FIG. 14 shows still another embodiment of the present invention showing a different disposition of the first, second and third switches 10, 11 and 21.

In this drawing, the first, second and third switches 10, 11 and 21 are disposed at desired intervals in the radial direction with respect to the rotary plane of the hammer system 1. The edge of the shutter 9C cooperating with them is formed in such a shape that when the shutter 9c rotates, the first, second and third switches 10, 11 and 21 operate at the time points t1 ˜t8 shown in FIGS. 9, 10 and 11 in the same way as the first, second and third switches 10, 11 and 21 shown in FIG. 8 do.

In the embodiments shown in FIGS. 8 and 14, the key position information corresponding to the depressed key is obtained from the output of the first switch 10, but it is omitted from the drawings.

As described above, according to the present invention, the string-striking intensity information and the damper's state-of-condition information are obtained only by the switches disposed in the proximity of the hammer system. This brings about the effect of making installation and adjustment thereof easy.

Patent Citations
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Referenced by
Citing PatentFiling datePublication dateApplicantTitle
US5164532 *Oct 3, 1991Nov 17, 1992Yamaha CorporationPerformance state detecting unit of player piano system
US5200570 *Jul 27, 1990Apr 6, 1993Yamaha CorporationKey-touch state detection device for an automatic performance piano
US5254804 *Mar 30, 1990Oct 19, 1993Yamaha CorporationElectronic piano system accompanied with automatic performance function
US5453571 *Feb 19, 1993Sep 26, 1995Yamaha CorporationElectronic musical instrument having key after-sensors and stroke sensors to determine differences between key depressions
US5834669 *Jun 10, 1996Nov 10, 1998Burgett, Inc.Method and apparatus for optically determining note characteristics from hammer catchers in a keyboard operated musical instrument
US7432431 *Jan 25, 2006Oct 7, 2008Kabushiki Kaisha Kawai Gakki SeisakushoSpeed detecting apparatus for keyboard musical instrument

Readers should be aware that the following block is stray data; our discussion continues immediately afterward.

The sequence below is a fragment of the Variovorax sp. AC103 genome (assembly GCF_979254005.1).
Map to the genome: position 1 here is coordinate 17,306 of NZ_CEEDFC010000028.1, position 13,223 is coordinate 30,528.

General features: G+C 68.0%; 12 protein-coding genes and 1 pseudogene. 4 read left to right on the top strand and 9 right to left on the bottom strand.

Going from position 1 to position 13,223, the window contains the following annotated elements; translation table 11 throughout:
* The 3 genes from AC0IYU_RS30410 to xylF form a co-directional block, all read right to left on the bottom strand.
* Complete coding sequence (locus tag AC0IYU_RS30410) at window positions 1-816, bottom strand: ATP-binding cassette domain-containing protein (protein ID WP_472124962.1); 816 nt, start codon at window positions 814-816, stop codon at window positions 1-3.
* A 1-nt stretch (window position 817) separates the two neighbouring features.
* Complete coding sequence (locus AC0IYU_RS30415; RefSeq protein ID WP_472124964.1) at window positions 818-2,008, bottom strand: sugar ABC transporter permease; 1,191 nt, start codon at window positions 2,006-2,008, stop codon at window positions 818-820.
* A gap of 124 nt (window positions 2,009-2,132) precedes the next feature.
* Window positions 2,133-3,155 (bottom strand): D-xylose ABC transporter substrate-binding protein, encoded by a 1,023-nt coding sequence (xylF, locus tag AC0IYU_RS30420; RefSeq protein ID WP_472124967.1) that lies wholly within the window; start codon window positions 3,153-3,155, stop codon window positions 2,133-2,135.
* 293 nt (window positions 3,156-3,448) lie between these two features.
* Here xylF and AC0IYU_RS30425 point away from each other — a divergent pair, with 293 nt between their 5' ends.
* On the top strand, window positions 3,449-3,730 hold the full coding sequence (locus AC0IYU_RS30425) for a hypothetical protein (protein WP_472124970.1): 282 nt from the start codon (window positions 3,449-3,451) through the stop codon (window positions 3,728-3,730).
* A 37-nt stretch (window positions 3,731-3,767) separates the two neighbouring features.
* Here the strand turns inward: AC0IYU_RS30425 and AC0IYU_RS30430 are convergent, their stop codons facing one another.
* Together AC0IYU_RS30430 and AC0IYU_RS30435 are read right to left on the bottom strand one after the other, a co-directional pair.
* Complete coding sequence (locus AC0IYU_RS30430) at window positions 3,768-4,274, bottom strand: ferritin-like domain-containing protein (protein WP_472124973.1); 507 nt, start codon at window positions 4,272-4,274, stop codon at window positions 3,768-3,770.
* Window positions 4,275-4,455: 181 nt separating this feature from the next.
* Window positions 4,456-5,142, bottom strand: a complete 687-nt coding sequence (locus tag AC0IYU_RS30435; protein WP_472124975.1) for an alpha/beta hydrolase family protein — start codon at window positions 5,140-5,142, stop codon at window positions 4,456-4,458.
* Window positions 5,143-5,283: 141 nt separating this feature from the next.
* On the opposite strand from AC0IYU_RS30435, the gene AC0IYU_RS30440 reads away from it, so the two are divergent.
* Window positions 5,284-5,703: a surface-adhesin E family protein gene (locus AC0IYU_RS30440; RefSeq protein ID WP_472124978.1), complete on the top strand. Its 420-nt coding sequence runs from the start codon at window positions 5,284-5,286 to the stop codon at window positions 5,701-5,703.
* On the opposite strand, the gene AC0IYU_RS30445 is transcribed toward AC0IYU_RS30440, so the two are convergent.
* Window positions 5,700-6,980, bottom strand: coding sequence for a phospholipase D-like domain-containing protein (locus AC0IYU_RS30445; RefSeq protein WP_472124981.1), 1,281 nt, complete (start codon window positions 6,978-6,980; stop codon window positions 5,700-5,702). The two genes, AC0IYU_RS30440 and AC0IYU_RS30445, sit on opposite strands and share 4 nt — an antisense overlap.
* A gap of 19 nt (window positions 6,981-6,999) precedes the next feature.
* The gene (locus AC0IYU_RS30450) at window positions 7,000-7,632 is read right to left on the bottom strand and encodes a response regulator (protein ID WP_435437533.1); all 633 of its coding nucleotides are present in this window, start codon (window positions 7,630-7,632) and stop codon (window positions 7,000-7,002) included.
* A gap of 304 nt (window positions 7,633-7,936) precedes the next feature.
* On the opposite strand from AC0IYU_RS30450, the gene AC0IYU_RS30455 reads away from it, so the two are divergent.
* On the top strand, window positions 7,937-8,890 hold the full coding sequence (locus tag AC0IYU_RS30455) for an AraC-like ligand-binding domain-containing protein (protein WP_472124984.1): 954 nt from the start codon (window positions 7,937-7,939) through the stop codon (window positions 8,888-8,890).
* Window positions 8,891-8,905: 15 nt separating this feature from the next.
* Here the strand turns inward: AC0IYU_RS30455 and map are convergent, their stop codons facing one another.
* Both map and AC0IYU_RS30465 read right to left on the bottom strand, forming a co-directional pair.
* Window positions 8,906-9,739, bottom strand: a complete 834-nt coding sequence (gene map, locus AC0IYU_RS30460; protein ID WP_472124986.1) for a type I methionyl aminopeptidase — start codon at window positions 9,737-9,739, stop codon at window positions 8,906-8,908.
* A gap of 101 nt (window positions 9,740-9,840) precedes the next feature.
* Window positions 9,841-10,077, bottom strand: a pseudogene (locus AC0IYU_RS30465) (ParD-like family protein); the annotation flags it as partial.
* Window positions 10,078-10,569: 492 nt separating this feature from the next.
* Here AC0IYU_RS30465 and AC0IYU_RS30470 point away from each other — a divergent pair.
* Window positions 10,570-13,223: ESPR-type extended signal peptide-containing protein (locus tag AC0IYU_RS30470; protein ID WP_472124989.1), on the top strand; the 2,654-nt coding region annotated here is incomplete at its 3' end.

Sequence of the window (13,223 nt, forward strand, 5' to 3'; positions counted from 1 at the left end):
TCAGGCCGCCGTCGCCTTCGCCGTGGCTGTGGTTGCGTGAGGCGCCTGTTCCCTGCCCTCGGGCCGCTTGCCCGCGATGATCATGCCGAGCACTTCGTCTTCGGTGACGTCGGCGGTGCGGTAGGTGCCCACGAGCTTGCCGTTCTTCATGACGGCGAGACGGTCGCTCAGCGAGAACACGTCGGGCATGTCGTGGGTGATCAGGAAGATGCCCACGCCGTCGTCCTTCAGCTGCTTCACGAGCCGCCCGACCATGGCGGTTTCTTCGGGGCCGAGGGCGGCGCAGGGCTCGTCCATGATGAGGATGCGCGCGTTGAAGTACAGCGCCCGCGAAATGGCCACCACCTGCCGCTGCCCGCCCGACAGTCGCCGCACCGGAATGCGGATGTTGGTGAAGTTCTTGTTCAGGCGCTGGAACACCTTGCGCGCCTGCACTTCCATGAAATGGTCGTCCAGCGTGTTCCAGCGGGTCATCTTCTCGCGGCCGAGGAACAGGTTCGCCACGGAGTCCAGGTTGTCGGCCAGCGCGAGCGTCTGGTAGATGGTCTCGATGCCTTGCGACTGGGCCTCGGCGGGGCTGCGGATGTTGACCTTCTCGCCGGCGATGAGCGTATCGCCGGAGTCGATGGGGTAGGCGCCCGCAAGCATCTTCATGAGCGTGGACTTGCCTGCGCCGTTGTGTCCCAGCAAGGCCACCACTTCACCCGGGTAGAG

US7491880Jul 19, 2007Feb 17, 2009Kabushiki Kaisha Kawai Gakki SeisakushoSound control apparatus for a keyboard-based musical instrument
US7973233 *Feb 5, 2010Jul 5, 2011Kabushiki Kaisha Kawai Gakki SeisakushoMusical tone control system for grand-type piano
CN1818663BJan 26, 2006Jan 26, 2011株式会社河合乐器制作所Speed detecting apparatus for keybord musical instrument
CN101110212BJul 20, 2007Nov 3, 2010株式会社河合乐器制作所Sound control apparatus for a keyboard-based musical instrument
EP0639824A2 *Aug 19, 1994Feb 22, 1995Yamaha CorporationHigh resolution key sensor incorporated in keyboard musical instrument
EP1686560A3 *Jan 19, 2006May 27, 2015Kabushiki Kaisha Kawai Gakki SeisakushoSpeed detecting apparatus for keybord musical instrument
EP1881480A1 *Jul 16, 2007Jan 23, 2008Kabushiki Kaisha Kawai Gakki SeisakushoSound control apparatus for a keyboard-based musical instrument
Classifications
U.S. Classification84/724, 84/DIG.7, 84/745
International ClassificationG10G3/04, G10F1/02
Cooperative ClassificationY10S84/07, G10G3/04
European ClassificationG10G3/04
Legal Events
DateCodeEventDescription
Aug 2, 1989ASAssignment
Owner name: KABUSHIKI KAISHA KAWAI GAKKI SEISAKUSHO, NO. 200.
Free format text: ASSIGNMENT OF ASSIGNORS INTEREST.;ASSIGNORS:MATSUNAGA, HIROSHI;HONDA, HISAMITSU;MATSUI, HARUHIKO;AND OTHERS;REEL/FRAME:005112/0056
Effective date: 19890727
Nov 7, 1994FPAYFee payment
Year of fee payment: 4
Nov 9, 1998FPAYFee payment
Year of fee payment: 8
Oct 4, 2002FPAYFee payment
Year of fee payment: 12